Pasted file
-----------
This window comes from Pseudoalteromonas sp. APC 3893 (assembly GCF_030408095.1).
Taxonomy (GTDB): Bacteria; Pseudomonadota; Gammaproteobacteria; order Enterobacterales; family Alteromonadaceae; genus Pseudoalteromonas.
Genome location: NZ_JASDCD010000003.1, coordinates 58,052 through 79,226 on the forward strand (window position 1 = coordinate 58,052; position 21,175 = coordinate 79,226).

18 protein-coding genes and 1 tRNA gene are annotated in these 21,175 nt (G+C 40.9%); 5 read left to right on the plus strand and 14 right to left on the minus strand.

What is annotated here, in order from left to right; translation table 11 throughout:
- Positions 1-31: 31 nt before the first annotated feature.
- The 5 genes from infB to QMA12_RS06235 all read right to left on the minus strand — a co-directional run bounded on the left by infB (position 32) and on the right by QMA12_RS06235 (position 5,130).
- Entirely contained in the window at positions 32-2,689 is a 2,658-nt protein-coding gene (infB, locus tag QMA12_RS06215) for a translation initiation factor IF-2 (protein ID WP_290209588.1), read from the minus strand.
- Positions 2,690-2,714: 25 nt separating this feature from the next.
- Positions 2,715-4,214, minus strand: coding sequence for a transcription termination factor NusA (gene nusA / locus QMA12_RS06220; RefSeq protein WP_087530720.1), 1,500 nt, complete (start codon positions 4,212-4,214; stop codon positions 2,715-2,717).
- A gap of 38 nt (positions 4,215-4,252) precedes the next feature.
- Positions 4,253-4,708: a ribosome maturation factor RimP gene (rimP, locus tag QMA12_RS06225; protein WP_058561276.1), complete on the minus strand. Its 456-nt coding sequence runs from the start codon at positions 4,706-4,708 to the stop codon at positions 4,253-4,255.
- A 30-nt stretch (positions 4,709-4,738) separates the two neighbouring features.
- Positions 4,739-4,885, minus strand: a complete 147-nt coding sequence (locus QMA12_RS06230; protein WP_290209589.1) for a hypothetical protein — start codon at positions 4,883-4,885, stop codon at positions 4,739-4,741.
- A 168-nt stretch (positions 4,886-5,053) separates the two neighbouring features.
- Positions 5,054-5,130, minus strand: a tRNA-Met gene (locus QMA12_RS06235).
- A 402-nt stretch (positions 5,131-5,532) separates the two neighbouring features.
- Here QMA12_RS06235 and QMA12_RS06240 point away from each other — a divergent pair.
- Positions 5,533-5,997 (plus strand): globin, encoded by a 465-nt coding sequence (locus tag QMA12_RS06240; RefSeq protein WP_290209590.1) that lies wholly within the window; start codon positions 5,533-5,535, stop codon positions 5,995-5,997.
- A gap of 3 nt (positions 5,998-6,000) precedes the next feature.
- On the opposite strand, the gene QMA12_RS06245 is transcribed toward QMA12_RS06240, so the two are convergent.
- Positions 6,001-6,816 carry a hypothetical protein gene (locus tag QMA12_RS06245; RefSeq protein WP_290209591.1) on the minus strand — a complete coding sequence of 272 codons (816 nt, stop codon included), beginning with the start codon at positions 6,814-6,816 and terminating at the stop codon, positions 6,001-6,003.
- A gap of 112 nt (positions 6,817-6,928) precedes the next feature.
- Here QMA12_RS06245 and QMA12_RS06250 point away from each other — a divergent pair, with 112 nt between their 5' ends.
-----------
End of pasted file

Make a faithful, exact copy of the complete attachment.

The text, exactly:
This window comes from Pseudoalteromonas sp. APC 3893 (assembly GCF_030408095.1).
Taxonomy (GTDB): Bacteria; Pseudomonadota; Gammaproteobacteria; order Enterobacterales; family Alteromonadaceae; genus Pseudoalteromonas.
Genome location: NZ_JASDCD010000003.1, coordinates 58,052 through 79,226 on the forward strand (window position 1 = coordinate 58,052; position 21,175 = coordinate 79,226).

18 protein-coding genes and 1 tRNA gene are annotated in these 21,175 nt (G+C 40.9%); 5 read left to right on the plus strand and 14 right to left on the minus strand.

What is annotated here, in order from left to right; translation table 11 throughout:
- Positions 1-31: 31 nt before the first annotated feature.
- The 5 genes from infB to QMA12_RS06235 all read right to left on the minus strand — a co-directional run bounded on the left by infB (position 32) and on the right by QMA12_RS06235 (position 5,130).
- Entirely contained in the window at positions 32-2,689 is a 2,658-nt protein-coding gene (infB, locus tag QMA12_RS06215) for a translation initiation factor IF-2 (protein ID WP_290209588.1), read from the minus strand.
- Positions 2,690-2,714: 25 nt separating this feature from the next.
- Positions 2,715-4,214, minus strand: coding sequence for a transcription termination factor NusA (gene nusA / locus QMA12_RS06220; RefSeq protein WP_087530720.1), 1,500 nt, complete (start codon positions 4,212-4,214; stop codon positions 2,715-2,717).
- A gap of 38 nt (positions 4,215-4,252) precedes the next feature.
- Positions 4,253-4,708: a ribosome maturation factor RimP gene (rimP, locus tag QMA12_RS06225; protein WP_058561276.1), complete on the minus strand. Its 456-nt coding sequence runs from the start codon at positions 4,706-4,708 to the stop codon at positions 4,253-4,255.
- A 30-nt stretch (positions 4,709-4,738) separates the two neighbouring features.
- Positions 4,739-4,885, minus strand: a complete 147-nt coding sequence (locus QMA12_RS06230; protein WP_290209589.1) for a hypothetical protein — start codon at positions 4,883-4,885, stop codon at positions 4,739-4,741.
- A 168-nt stretch (positions 4,886-5,053) separates the two neighbouring features.
- Positions 5,054-5,130, minus strand: a tRNA-Met gene (locus QMA12_RS06235).
- A 402-nt stretch (positions 5,131-5,532) separates the two neighbouring features.
- Here QMA12_RS06235 and QMA12_RS06240 point away from each other — a divergent pair.
- Positions 5,533-5,997 (plus strand): globin, encoded by a 465-nt coding sequence (locus tag QMA12_RS06240; RefSeq protein WP_290209590.1) that lies wholly within the window; start codon positions 5,533-5,535, stop codon positions 5,995-5,997.
- A gap of 3 nt (positions 5,998-6,000) precedes the next feature.
- On the opposite strand, the gene QMA12_RS06245 is transcribed toward QMA12_RS06240, so the two are convergent.
- Positions 6,001-6,816 carry a hypothetical protein gene (locus tag QMA12_RS06245; RefSeq protein WP_290209591.1) on the minus strand — a complete coding sequence of 272 codons (816 nt, stop codon included), beginning with the start codon at positions 6,814-6,816 and terminating at the stop codon, positions 6,001-6,003.
- A gap of 112 nt (positions 6,817-6,928) precedes the next feature.
- Here QMA12_RS06245 and QMA12_RS06250 point away from each other — a divergent pair, with 112 nt between their 5' ends.